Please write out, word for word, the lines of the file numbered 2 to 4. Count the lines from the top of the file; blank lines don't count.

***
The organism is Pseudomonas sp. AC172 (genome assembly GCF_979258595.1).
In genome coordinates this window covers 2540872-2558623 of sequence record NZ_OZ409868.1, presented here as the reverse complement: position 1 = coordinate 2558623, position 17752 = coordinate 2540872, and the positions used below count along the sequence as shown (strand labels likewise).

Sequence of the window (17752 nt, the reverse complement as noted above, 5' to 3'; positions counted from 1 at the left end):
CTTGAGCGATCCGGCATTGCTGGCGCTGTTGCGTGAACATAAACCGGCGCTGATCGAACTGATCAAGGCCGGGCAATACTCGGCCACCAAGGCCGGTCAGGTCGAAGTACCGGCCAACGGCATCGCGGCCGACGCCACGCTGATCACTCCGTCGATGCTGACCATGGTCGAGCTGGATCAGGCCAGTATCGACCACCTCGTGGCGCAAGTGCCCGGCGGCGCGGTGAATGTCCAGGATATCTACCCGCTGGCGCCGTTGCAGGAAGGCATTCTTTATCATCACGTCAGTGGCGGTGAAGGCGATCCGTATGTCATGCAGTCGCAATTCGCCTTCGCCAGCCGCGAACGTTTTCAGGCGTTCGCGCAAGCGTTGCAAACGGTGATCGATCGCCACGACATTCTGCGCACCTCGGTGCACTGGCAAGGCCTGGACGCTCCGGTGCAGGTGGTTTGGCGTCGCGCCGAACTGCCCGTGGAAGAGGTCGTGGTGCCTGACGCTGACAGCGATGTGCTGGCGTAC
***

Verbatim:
In genome coordinates this window covers 2540872-2558623 of sequence record NZ_OZ409868.1, presented here as the reverse complement: position 1 = coordinate 2558623, position 17752 = coordinate 2540872, and the positions used below count along the sequence as shown (strand labels likewise).

Sequence of the window (17752 nt, the reverse complement as noted above, 5' to 3'; positions counted from 1 at the left end):
CTTGAGCGATCCGGCATTGCTGGCGCTGTTGCGTGAACATAAACCGGCGCTGATCGAACTGATCAAGGCCGGGCAATACTCGGCCACCAAGGCCGGTCAGGTCGAAGTACCGGCCAACGGCATCGCGGCCGACGCCACGCTGATCACTCCGTCGATGCTGACCATGGTCGAGCTGGATCAGGCCAGTATCGACCACCTCGTGGCGCAAGTGCCCGGCGGCGCGGTGAATGTCCAGGATATCTACCCGCTGGCGCCGTTGCAGGAAGGCATTCTTTATCATCACGTCAGTGGCGGTGAAGGCGATCCGTATGTCATGCAGTCGCAATTCGCCTTCGCCAGCCGCGAACGTTTTCAGGCGTTCGCGCAAGCGTTGCAAACGGTGATCGATCGCCACGACATTCTGCGCACCTCGGTGCACTGGCAAGGCCTGGACGCTCCGGTGCAGGTGGTTTGGCGTCGCGCCGAACTGCCCGTGGAAGAGGTCGTGGTGCCTGACGCTGACAGCGATGTGCTGGCGTAC